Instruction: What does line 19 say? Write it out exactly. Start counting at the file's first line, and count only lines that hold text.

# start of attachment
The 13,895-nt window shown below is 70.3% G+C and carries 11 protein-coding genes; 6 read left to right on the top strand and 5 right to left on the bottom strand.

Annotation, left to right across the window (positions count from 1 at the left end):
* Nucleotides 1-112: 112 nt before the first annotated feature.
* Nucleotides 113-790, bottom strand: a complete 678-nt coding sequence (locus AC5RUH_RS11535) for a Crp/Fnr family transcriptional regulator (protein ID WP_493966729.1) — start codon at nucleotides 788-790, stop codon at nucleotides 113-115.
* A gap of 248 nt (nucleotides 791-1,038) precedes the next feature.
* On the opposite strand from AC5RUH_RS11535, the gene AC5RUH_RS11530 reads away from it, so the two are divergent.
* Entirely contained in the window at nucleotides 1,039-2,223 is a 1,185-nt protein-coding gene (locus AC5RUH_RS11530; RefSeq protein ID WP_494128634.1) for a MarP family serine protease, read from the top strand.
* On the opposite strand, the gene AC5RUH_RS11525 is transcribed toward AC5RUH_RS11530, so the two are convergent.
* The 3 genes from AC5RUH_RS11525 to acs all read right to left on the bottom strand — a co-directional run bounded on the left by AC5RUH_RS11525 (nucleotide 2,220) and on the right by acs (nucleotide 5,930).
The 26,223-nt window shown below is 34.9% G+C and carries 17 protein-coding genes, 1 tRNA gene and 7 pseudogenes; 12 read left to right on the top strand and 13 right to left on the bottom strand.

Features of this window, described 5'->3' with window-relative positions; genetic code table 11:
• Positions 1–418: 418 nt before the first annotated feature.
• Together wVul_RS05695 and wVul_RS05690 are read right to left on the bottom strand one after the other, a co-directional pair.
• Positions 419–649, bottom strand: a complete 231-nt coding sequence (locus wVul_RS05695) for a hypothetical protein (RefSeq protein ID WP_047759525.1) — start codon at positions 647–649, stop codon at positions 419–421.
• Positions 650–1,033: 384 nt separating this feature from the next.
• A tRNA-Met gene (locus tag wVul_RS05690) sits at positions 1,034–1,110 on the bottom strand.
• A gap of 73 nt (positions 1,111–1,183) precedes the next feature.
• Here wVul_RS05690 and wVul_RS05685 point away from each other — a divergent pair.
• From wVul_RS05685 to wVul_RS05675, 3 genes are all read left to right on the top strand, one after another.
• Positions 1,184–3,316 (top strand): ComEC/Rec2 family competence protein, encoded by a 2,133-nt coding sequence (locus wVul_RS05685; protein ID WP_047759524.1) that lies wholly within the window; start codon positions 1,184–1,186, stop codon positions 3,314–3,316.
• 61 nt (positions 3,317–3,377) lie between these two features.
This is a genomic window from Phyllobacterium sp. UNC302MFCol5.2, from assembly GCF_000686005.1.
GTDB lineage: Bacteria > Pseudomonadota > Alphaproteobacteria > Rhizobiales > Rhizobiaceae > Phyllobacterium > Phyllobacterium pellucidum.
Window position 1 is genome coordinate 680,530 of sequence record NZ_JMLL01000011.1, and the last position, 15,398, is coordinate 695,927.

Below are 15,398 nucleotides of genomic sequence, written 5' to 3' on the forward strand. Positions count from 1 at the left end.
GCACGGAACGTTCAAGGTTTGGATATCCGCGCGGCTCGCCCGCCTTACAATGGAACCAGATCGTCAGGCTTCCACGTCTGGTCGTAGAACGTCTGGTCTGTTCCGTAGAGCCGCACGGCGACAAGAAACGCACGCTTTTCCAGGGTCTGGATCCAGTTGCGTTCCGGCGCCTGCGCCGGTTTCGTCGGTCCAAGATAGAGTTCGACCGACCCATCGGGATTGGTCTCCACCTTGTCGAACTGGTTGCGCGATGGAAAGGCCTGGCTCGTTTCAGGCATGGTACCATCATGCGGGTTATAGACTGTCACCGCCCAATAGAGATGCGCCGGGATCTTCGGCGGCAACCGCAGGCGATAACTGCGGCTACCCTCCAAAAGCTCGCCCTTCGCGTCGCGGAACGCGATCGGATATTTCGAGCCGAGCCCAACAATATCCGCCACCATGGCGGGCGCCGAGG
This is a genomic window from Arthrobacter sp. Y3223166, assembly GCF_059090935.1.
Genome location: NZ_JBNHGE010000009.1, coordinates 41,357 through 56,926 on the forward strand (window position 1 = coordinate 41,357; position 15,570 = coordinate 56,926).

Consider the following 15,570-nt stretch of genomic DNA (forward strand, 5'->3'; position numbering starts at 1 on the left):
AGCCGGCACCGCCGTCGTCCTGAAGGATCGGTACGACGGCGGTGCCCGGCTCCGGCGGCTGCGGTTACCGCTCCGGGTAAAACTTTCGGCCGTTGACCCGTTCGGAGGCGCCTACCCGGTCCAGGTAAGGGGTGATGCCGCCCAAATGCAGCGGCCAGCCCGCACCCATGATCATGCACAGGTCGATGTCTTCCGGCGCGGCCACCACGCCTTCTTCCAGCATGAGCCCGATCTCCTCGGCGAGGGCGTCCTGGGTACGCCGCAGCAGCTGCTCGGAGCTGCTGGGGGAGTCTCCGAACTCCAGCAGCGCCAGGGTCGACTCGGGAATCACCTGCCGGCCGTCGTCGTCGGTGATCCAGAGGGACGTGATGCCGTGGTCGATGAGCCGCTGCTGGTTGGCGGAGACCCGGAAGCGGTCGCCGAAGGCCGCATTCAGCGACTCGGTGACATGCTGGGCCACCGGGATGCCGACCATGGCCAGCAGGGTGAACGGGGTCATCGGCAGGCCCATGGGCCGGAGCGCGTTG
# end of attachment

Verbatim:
• From wVul_RS05685 to wVul_RS05675, 3 genes are all read left to right on the top strand, one after another.